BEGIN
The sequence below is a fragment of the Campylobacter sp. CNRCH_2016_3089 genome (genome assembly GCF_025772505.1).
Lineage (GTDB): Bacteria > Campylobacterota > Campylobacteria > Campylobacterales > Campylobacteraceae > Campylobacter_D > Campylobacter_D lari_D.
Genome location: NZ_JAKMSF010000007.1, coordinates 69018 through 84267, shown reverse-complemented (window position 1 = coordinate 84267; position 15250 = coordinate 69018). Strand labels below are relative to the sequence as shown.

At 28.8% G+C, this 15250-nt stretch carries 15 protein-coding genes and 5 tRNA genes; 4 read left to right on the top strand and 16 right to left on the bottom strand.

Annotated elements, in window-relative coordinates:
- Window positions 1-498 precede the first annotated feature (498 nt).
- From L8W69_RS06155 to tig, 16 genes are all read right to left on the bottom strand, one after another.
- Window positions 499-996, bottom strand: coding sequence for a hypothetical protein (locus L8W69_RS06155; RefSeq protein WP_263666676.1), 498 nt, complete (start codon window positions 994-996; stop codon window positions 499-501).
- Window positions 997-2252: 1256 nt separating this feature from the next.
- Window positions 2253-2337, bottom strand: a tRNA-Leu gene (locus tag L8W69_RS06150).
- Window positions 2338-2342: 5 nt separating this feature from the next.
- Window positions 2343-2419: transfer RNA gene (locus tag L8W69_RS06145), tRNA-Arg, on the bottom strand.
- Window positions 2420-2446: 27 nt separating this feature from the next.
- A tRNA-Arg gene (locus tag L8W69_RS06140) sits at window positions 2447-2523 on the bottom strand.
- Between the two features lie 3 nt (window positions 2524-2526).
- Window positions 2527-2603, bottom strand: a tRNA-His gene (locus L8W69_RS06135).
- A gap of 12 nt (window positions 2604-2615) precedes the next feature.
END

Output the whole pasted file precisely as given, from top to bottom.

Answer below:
The sequence below is a fragment of the Campylobacter sp. CNRCH_2016_3089 genome (genome assembly GCF_025772505.1).
Lineage (GTDB): Bacteria > Campylobacterota > Campylobacteria > Campylobacterales > Campylobacteraceae > Campylobacter_D > Campylobacter_D lari_D.
Genome location: NZ_JAKMSF010000007.1, coordinates 69018 through 84267, shown reverse-complemented (window position 1 = coordinate 84267; position 15250 = coordinate 69018). Strand labels below are relative to the sequence as shown.

At 28.8% G+C, this 15250-nt stretch carries 15 protein-coding genes and 5 tRNA genes; 4 read left to right on the top strand and 16 right to left on the bottom strand.

Annotated elements, in window-relative coordinates:
- Window positions 1-498 precede the first annotated feature (498 nt).
- From L8W69_RS06155 to tig, 16 genes are all read right to left on the bottom strand, one after another.
- Window positions 499-996, bottom strand: coding sequence for a hypothetical protein (locus L8W69_RS06155; RefSeq protein WP_263666676.1), 498 nt, complete (start codon window positions 994-996; stop codon window positions 499-501).
- Window positions 997-2252: 1256 nt separating this feature from the next.
- Window positions 2253-2337, bottom strand: a tRNA-Leu gene (locus tag L8W69_RS06150).
- Window positions 2338-2342: 5 nt separating this feature from the next.
- Window positions 2343-2419: transfer RNA gene (locus tag L8W69_RS06145), tRNA-Arg, on the bottom strand.
- Window positions 2420-2446: 27 nt separating this feature from the next.
- A tRNA-Arg gene (locus tag L8W69_RS06140) sits at window positions 2447-2523 on the bottom strand.
- Between the two features lie 3 nt (window positions 2524-2526).
- Window positions 2527-2603, bottom strand: a tRNA-His gene (locus L8W69_RS06135).
- A gap of 12 nt (window positions 2604-2615) precedes the next feature.